Use this URL to cite or link to this record in EThOS: http://ethos.bl.uk/OrderDetails.do?uin=uk.bl.ethos.392255
Title: Hydraulic optimisation of service reservoirs to maintain water quality in distribution systems
Author: O'Neill, S.
Awarding Body: Cranfield University
Current Institution: Cranfield University
Date of Award: 2001
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Abstract:
Water supply utilities worldwide are under pressure to meet stringent water quality and supply demands Service reservoirs (SRs) or treated water storage reservoirs have been built for the dual function of maintaining pressure and providing a buffer of supply. A balance must be sought between operational objectives in order to ensure adequate supply in the event of unforeseen incidents whilst limiting the maximum time between abstraction and the point of use. Existing reservoirs can have storage times between a couple of hours and several tens of days. The resulting degradation in water quality ensures that it is no longer feasible to focus on point of abstraction treatment as a means of assuring that all customer and legislator expectations are continuously met. This thesis aims to evaluate the hydraulic design and operation of service reservoirs in the UK and evaluate methods to improve performance. A generic study of mixing in service reservoirs has been conducted using physical modelling techniques. The segregation of generic groups of reservoirs for modelling was defined after a comprehensive survey of 166 operational full-scale reservoirs was completed. Reservoir groups are defined in terms of shape and aspect ratio. Steady state, transient tests and intermittent flow — "fill and draw" tracer tests were conducted. Step and pulse trace injection techniques were used. Dye tests were conducted for flow visualisation and the results recorded with photographic stills and a digital video recorder. Water age is quantified in terms of cumulative percentage of injected trace recovery. Flow fractions in terms of dead space, plug flow and mixed flow are quantified for each series of tests using a multiparameter model. Alternative methods of quantification. dead areas are evaluated and discussed. Key reservoir performance indicators are defined and linked to water quality issues. The results presented have been compiled into a design guide document to enable water utility managers to simply evaluate existing reservoir designs and evaluate potential operational and retrofit options for optimisation. Case studies of full-scale reservoirs applications are presented.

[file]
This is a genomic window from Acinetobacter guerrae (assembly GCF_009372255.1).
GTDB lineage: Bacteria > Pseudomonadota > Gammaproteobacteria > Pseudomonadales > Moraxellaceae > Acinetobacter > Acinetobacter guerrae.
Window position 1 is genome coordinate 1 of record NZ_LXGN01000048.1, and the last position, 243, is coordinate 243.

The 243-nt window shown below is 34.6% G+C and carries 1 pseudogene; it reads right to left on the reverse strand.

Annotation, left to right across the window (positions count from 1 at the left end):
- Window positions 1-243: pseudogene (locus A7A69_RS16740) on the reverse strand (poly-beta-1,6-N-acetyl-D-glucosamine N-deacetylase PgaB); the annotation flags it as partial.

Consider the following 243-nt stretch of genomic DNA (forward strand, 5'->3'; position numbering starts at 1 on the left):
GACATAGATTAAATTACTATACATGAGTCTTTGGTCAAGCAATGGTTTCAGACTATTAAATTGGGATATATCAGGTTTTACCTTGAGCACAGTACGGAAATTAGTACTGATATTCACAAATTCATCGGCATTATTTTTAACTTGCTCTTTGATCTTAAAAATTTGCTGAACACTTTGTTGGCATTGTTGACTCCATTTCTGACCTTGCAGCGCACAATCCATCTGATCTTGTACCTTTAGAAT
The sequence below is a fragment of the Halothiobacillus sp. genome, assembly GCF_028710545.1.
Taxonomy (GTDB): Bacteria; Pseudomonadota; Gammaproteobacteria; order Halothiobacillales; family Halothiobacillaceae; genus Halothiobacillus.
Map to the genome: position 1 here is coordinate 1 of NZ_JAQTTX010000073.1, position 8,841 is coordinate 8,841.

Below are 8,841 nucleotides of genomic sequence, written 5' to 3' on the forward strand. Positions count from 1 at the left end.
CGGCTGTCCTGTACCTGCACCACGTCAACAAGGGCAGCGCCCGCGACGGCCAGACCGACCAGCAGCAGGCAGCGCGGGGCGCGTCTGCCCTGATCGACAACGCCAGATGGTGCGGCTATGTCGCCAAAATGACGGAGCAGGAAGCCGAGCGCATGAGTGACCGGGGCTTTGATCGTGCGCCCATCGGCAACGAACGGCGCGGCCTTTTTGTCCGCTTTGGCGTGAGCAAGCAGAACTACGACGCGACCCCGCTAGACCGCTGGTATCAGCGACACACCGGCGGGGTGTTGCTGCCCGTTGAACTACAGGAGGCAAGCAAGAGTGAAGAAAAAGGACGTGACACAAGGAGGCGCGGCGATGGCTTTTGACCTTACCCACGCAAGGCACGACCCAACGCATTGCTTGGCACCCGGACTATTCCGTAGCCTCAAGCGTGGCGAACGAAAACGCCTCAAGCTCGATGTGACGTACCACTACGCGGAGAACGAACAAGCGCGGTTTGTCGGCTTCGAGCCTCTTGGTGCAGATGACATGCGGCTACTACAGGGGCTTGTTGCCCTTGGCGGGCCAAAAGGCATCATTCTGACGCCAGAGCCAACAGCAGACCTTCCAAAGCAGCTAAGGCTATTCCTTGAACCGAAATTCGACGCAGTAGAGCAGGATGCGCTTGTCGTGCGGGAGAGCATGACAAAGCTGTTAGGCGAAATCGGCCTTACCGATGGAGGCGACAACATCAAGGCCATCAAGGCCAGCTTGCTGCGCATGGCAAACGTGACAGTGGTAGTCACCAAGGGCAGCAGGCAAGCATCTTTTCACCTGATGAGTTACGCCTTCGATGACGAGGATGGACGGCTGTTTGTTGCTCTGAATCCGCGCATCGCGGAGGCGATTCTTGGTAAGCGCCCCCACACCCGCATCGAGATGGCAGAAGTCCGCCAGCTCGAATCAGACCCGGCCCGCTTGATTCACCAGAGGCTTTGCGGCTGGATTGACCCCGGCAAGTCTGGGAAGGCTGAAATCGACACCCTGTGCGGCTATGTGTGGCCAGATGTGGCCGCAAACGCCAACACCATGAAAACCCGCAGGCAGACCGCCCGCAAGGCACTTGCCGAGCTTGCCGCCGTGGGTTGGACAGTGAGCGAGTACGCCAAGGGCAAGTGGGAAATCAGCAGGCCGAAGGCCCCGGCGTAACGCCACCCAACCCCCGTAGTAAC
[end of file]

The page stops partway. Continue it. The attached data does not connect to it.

Supervisor: Yeung, Hoi Sponsor: Not available
Qualification Name: Thesis (D.Eng.) Qualification Level: Doctoral
EThOS ID: uk.bl.ethos.392255  DOI: Not available
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